A large Charleston software business has made its first acquisition in nearly a decade, buying a Wisconsin firm in a deal aimed at increasing its customer base.

Benefitfocus Inc., which makes a cloud-based platform that helps millions of workers buy and manage their job benefits, said it paid $24 million for certain commercial assets of Connecture. It's the Daniel Island-based company's first buyout since it went public in 2013. Read more:

Keith Meany, President of Skubot and Owner of Global Coast Survey.

Meany: Family Plumbing Parts Company Inspired Skubot

Keith Meany is owner of Global Coast Survey, a Charleston-based seafloor mapping company founded in 2012. He is also president of Skubot, a system that uses 3D scanners to identify plumbing parts. Skubot, which Meany began work on about three years ago, debuted two new products at the Consumer Electronics Show 2019, winning an IHS Markit Innovation Award. This series is brought to you with support from Charleston Southern University.

Where did you grow up? What was life like?

I grew up in Myrtle Beach. I was always drawn to the ocean and could never really leave it. My mother and father were amazingly engaged in my childhood. I basically had everything I needed and then some. I was extremely fortunate, and I understand that. My folks enabled me to chase my interests, specifically sports and surfing and baseball.

I wasn't an extremely academic person when I was young; school was just kind of a means to get to recess and afterward. Myrtle Beach was an interesting place to grow up. It was a lot of fun as a young child because you're so close to the ocean and it's a tourist destination.

How did you come to be in Charleston?

When I was in high school, as my interest outside of school, I chose surfing over baseball. I had played baseball coming up. Surfing really struck my interest, and I decided pretty quickly that I never wanted to leave the ocean. Parallel to that, as a child, a couple of my really good friends lived down here (in Charleston). I used to spend a lot of time in the summers just running around downtown and had a blast doing it.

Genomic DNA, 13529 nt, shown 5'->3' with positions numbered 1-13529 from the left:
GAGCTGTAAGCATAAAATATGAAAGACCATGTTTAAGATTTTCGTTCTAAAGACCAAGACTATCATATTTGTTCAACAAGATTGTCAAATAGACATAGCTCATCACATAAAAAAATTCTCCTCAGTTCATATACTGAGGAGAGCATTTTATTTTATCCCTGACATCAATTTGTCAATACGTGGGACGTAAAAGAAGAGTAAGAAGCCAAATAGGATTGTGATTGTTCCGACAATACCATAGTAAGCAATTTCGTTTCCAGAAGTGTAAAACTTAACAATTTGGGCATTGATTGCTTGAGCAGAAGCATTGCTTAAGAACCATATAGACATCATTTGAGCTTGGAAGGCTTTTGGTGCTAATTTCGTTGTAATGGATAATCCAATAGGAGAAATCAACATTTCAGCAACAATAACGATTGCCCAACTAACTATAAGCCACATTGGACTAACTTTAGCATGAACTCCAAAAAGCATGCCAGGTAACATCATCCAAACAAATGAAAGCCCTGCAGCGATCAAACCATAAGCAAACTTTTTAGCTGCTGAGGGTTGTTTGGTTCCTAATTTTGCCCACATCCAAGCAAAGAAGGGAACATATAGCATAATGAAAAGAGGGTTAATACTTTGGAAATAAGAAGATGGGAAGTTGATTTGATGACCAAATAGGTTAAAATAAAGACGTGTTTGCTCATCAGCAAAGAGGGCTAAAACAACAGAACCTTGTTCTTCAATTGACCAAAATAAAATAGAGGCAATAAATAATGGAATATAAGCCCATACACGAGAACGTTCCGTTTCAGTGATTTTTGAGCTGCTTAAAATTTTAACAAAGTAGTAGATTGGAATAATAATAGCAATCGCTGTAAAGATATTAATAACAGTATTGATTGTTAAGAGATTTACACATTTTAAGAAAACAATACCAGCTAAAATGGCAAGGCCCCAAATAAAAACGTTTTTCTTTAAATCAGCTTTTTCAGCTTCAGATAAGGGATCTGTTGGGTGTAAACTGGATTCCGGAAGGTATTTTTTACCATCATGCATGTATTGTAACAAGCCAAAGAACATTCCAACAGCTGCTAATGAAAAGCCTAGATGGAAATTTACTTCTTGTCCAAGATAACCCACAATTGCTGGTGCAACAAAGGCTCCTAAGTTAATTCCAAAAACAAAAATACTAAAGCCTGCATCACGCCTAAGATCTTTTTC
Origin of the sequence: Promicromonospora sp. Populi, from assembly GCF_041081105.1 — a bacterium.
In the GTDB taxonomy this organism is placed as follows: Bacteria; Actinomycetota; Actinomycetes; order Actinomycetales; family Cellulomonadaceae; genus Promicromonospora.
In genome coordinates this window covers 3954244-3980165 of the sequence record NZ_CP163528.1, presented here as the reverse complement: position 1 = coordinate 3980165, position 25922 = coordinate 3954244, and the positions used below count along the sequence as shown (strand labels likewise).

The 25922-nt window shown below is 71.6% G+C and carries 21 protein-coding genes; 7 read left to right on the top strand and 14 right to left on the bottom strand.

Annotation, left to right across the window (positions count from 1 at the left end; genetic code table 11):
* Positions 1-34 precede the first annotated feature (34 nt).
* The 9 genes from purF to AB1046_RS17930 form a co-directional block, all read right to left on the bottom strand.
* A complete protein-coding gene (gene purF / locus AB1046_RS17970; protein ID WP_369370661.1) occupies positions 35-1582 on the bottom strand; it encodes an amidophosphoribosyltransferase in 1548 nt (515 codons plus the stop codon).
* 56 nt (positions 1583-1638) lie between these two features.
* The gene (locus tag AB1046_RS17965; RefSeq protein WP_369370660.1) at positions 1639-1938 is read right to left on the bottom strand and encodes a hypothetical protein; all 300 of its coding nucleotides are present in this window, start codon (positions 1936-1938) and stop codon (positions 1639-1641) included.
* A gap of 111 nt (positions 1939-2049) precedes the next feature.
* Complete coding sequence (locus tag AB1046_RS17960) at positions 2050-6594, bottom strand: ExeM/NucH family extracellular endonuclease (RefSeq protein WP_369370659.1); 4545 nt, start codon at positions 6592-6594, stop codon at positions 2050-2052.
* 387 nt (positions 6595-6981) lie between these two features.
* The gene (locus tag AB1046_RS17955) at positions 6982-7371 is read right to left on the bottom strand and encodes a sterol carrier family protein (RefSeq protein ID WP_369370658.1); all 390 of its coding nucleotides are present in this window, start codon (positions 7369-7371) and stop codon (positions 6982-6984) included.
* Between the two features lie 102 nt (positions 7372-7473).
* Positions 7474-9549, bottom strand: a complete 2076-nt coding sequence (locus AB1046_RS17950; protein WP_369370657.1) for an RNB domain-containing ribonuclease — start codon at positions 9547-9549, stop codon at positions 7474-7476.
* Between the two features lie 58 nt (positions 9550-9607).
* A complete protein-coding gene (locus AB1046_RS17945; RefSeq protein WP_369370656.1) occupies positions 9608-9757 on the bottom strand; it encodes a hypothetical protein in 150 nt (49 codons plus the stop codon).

So Charleston was always a really special place, and with in-state academic scholarships, it kind of limited my options of where to go to college. I didn't want to leave the ocean, so College of Charleston was really the only school that I applied for, and it was the only school that I really wanted to go to. I was fortunate enough to get in, and the rest is really history. I just came down and never left.

What was your first job, or most memorable early job? What did you learn from it?

I worked in an ice cream shop as my first job. I recall vividly how little money I was making relative to the time I was sacrificing. I think I was around 13 or 14 years old.

Right around that time, my mother and father's maintenance repair parts company, called Palmetto Parts, was really starting to thrive. That definitely caught my eye, as they were self-employed. They never let me work for the company growing up. They wanted to just kind of throw me to the fire and experience the thrills of joining the workforce. My parents' company was really good at identifying and sourcing a variety of different repair parts, better than other companies. I was always really fortunate through my childhood to see the success that they built with that. That left a lasting impression with me, and I think it really shaped the direction that I was going to take. It was pretty clear that, "Hey, I'm not so fond of being the ice cream worker."

So you had an entrepreneurial drive early on?

Yeah. I think that the entrepreneurial spirit was definitely buried in me early on. Like I said, the benefits of self-employment were really evident to me, because I saw it.

Whether it was chores or early jobs, my focus was always on getting things done as quickly and efficiently as possible, while still maintaining the quality of work that was required so I could do things like enjoy surfing, baseball or hanging out with friends. I think my school work paralleled that. I was never really the best-scoring student. It was always a balance of doing what was required in the most efficient, time-saving manner. School, for me, was about efficiency until I found seafloor mapping at the College of Charleston. Leslie Sautter, director of the BEAMS program, took me under her wing and really channeled my focus.